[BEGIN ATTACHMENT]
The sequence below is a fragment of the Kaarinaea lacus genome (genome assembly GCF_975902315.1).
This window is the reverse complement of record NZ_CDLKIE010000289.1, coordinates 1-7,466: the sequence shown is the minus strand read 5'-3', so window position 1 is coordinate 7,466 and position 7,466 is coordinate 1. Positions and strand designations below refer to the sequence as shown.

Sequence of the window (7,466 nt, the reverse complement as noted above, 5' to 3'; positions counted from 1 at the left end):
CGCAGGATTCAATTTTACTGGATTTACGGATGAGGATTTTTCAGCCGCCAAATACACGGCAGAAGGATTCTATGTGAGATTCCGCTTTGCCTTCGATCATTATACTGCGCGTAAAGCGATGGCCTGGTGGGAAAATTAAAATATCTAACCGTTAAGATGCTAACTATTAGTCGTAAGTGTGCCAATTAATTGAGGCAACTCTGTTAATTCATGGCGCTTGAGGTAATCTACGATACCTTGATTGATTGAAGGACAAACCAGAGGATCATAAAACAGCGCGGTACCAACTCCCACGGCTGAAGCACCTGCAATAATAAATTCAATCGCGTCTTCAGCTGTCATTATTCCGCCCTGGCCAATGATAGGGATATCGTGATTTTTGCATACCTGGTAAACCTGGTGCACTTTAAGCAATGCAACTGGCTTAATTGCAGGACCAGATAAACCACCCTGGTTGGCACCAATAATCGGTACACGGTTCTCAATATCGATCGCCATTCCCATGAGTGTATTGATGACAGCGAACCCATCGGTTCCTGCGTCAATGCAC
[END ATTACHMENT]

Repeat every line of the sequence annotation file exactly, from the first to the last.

The sequence below is a fragment of the Kaarinaea lacus genome (genome assembly GCF_975902315.1).
This window is the reverse complement of record NZ_CDLKIE010000289.1, coordinates 1-7,466: the sequence shown is the minus strand read 5'-3', so window position 1 is coordinate 7,466 and position 7,466 is coordinate 1. Positions and strand designations below refer to the sequence as shown.

Sequence of the window (7,466 nt, the reverse complement as noted above, 5' to 3'; positions counted from 1 at the left end):
CGCAGGATTCAATTTTACTGGATTTACGGATGAGGATTTTTCAGCCGCCAAATACACGGCAGAAGGATTCTATGTGAGATTCCGCTTTGCCTTCGATCATTATACTGCGCGTAAAGCGATGGCCTGGTGGGAAAATTAAAATATCTAACCGTTAAGATGCTAACTATTAGTCGTAAGTGTGCCAATTAATTGAGGCAACTCTGTTAATTCATGGCGCTTGAGGTAATCTACGATACCTTGATTGATTGAAGGACAAACCAGAGGATCATAAAACAGCGCGGTACCAACTCCCACGGCTGAAGCACCTGCAATAATAAATTCAATCGCGTCTTCAGCTGTCATTATTCCGCCCTGGCCAATGATAGGGATATCGTGATTTTTGCATACCTGGTAAACCTGGTGCACTTTAAGCAATGCAACTGGCTTAATTGCAGGACCAGATAAACCACCCTGGTTGGCACCAATAATCGGTACACGGTTCTCAATATCGATCGCCATTCCCATGAGTGTATTGATGACAGCGAACCCATCGGTTCCTGCGTCAATGCAC